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Chevillotte Frères (Shipping company, France)

Last modified: 2005-04-09 by ivan sache
Keywords: chevillotte freres | letters: cf (red) |
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[Chevillotte houseflag]by Jarig Bakker

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Presentation of Chevillotte Frères

Information on Chevillotte Frères can be found in the Cahiers de l'Iroise, a quarterly review published by the Société d'Etudes de Brest et du Léon, #166, April 1995. The issue is entitled Bretons dans la Grande Guerre (Bretons during the Great War) and includes some articles on the local shipping companies. The history of Chevillotte Frères is related in the two following papers:

  • France et Jean-Paul Chevillotte, La compagnie Chevillotte Frères dans la Grande Guerre, p. 41-46
  • Annie Henwood, Activités de la Société d'Etudes: février 1995, p. 77 (conference by J-P Chevillotte on the company, given on 14 February)

The Chevillotte family came from Burgundy to Brest at the end of the XVIIIth century. Jean Chevillotte was a merchant and manufacturer; he started shipping activity in 1841, with great success due to the creation of the commerce port of Brest. At the end of the XIXth century, Chevillotte Frères operated ten small ships, mostly built in Britain and named after places in Finistère.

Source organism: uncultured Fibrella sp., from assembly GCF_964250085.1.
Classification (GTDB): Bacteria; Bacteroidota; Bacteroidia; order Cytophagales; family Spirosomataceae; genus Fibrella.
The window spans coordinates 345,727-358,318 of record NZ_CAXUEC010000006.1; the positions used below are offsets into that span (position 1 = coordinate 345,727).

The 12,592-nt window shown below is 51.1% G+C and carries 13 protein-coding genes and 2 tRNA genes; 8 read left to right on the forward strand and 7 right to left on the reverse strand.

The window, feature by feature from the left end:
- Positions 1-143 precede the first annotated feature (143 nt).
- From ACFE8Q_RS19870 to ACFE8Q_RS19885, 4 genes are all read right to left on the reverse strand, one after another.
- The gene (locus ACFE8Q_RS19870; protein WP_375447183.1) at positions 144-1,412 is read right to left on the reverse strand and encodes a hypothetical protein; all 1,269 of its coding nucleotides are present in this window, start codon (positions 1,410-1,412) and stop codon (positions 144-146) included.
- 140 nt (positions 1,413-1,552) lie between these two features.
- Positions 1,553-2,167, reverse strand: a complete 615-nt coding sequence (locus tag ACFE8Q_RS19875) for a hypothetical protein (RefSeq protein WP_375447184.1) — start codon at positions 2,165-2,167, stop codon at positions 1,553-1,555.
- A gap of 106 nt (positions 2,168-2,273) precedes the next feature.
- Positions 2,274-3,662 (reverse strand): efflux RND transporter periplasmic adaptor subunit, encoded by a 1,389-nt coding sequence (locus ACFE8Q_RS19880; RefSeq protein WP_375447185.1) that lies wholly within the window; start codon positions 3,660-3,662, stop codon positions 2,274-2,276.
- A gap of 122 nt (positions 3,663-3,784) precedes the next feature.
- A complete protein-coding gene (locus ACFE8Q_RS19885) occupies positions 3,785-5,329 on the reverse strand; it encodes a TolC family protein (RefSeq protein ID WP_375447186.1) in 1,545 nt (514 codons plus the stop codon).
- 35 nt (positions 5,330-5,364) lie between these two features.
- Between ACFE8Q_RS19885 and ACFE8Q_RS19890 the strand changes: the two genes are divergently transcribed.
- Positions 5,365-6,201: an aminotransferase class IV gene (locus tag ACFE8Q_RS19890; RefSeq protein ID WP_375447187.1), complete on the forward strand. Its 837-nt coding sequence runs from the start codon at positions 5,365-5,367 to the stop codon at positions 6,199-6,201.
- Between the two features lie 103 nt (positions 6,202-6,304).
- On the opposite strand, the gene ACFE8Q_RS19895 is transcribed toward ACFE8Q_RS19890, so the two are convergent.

The 1893 law favoured the sailing ships to the detriment of the steamships. In 1906, a new law attempted to boost the merchant navy; however, the big ships required important funds and were underused, which caused a decrease in the price of freight. The facilities in the port of Brest were insuffucient and inadequate and the handling charges increased. In 1904, the Chevillotte building was attacked during the dockers' strike.

In 1911, the Compagnie Brestoise de Navigation à Vapeur sold its ships to Chevillotte Frères. The company started a restructuring programme, which was stopped by the breakout of the First World War. According to a law passed in 1877, the French Navy could requisition the merchant ships and equip them with defensive arms. Germany considered these ships as auxiliary vessels, which could be attacked without warning. During the War, Chevillotte Frères lost four ships, that is 40% of the fleet. The economical crisis hit the company, who sold its last five ships in February 1924. In 1925, the Chevillotte registered as shipping agents.

Ivan Sache & Jan Mertens, 28 December 2004

House flag of Chevillotte Frères

The house flag of Chevillotte Frères is white with a red border and the red letters CF in the middle.

Source: Brown's Flags and Funnels of British and Foreign Steamship Companies [wed26]

Jarig Bakker, 20 December 2004